I now have everything staged in the garage, and I'm charging the batteries in my Makita 1/2" cordless impact wrench. Got the car up solidly on jack stands, and the front wheels are off, just waiting for Saturday morning so I can start tearing into it.....
 

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Discussion Starter #36
Some of my "problems" are due to the KVM switch I'm using. I have two PC's, one Windows for my Ham Radio stuff, and this Linux box that's my Daily Driver.

Once in a while, the KVM will do weird stuff, like insert an extra apostrophe, and reorder some letters.

I've confirmed it's the KVM switch by connecting the keyboard directly to this PC, and the weirdness never happens....

Have to go buy a BIG wrench to get the nuts off the top of the struts. I'll probably get a propane or MAPP gas torch "just in case" the OEM nuts need a bit of heat to get them loose!

I read the TSM, and they don't give a torque spec for the installing the new nuts, and the instructions from KYB don't show anything either. The TSM shows a drawing of the SST in use, and it looks like one of those things where the correct torque is "Just an RCH Before It Strips".

I'm assuming that if I torque it "As Tight As I Can Get It" that I'll be OK.....
 

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Discussion Starter #37 (Edited)
Update Time!

The driver's side strut is off the car and in the vise in the garage. I'll start taking it apart a bit later tonight.

I went to Harbor Freight yesterday and bought a 24" adjustable wrench to get the nut off the top of the strut. My wife's never seen a wrench that size, and she says it's so big, it almost doesn't look like it's real. Then she picked it up, and said "Oh, yeah, it's real alright. REAL HEAVY!".

And as I've told her before, "It's a good thing I bought all those parts!", as the brake hose is cracked, and some of the jacket (outer rubber layer) is missing, and you can see the fabric in several spots. No signs of any leakage, but these will be replaced with my new braided lines from George at Raptor Racing, along with a complete flush of the brake system with new fluid.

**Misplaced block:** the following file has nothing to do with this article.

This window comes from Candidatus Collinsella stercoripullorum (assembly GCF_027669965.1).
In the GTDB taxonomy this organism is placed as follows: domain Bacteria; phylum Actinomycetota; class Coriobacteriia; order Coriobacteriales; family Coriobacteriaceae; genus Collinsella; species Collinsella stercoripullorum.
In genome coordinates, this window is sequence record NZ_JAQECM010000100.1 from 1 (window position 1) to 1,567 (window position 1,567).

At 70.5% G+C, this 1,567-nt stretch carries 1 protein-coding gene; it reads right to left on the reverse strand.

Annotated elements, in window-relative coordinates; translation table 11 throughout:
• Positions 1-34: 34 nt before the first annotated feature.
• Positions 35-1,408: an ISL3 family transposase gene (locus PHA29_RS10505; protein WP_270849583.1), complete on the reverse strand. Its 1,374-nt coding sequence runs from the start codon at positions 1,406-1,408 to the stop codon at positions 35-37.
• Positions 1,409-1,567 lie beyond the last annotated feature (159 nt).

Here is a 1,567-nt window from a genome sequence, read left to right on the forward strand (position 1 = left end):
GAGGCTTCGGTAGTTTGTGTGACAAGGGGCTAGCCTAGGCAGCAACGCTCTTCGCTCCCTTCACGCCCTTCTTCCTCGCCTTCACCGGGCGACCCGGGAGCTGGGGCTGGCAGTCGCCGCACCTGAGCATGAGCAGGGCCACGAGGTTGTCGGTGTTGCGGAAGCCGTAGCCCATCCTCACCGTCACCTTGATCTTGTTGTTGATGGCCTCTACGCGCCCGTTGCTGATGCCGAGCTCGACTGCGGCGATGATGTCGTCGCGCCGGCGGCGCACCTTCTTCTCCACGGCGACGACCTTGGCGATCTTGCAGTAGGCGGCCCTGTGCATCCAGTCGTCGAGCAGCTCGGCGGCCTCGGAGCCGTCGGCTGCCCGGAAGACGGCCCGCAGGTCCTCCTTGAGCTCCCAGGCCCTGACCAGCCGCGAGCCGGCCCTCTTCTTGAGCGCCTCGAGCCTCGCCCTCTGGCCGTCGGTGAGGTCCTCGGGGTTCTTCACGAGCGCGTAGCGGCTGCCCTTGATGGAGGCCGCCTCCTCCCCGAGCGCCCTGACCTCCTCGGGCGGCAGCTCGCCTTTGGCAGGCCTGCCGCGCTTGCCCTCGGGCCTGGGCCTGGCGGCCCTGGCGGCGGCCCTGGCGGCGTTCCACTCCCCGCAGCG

All 4 of the rubber parts on the front sway bar end link are toast! Cracked, split, and compressed so far they're actually loose. More Energy Suspension parts are "on the shelf" here, so out they go.

I ordered new polyurethane cushions for the brackets where it goes to the chassis, so those will be replaced, too, as soon as they get here.

The bushing in the lower control arm is also cracked and split. I wasn't planning on replacing these, but since I have them, it would be prudent to replace them with the Energy Suspension bushings I have, along with the spacers I got from ray85P.

I'll have to dig out Ray's thread where he went through this.

The rubber cushions on the strut control rod look good, but they, too, will get replaced with Energy Suspension polyurethane parts.

The rotor looks fine, and the pads have plenty of material left on them, but they'll be replaced with new ceramic pads, and my new StopTech drilled rotors will go on when I start putting things back together.
 

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I'll guess that about 150 POUNDS of torque is about right.
That bastard is really tight,Jim.
Borrow an air hammer and a propane bottle full of compressed air.
Chain the strut to the floor or your bench and give it a go.
Don't squish the housing.
HEAT may be required.

This amount of work sounds like more than a week end of work!

Work safe and smart.

It will be warm enough to make you sweat a little.
https://www.wunderground.com/q/zmw:90745.1.99999

You have a large amount of work planned,Jim.
I would like to help you,but you are too far away.
You are planning a LOT of suspension changes,so don't freak out when things do not go as planned.

SIX hours for the strut replacements for this skinny white boy.
I hope that my tips and tricks will make your HUGE job a little easier.
Your ass will be kicked,totally.
https://www.youtube.com/watch?v=oO3YmT2d-8k
Me,too.
 

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Discussion Starter #39
Yeah, I'm not going to get as much done as I had planned before Supras in Vegas, I know that much right now!

I was just looking at the lower control arm, and the boot on the ball joint is all cracked and split, so that has to get replaced, too.

I'm gonna fire up the pressure washer tomorrow and blow the grease and glop off a bunch of stuff!

I should have been at this point two MONTHS ago, but oh, well......

Once everything is clean, it should go back together much nicer. I've already cleaned up the bolts that hold the strut to the steering knuckle, the caliper to the strut, and scraped most of the glop off the backside of the brake backing plate.

Hey it might be a 30 year old car, and need a bunch of fixin' and cleanin', but it's a 30 year old CALIFORNIA DESERT car, and there's ZERO rust on everything I can see!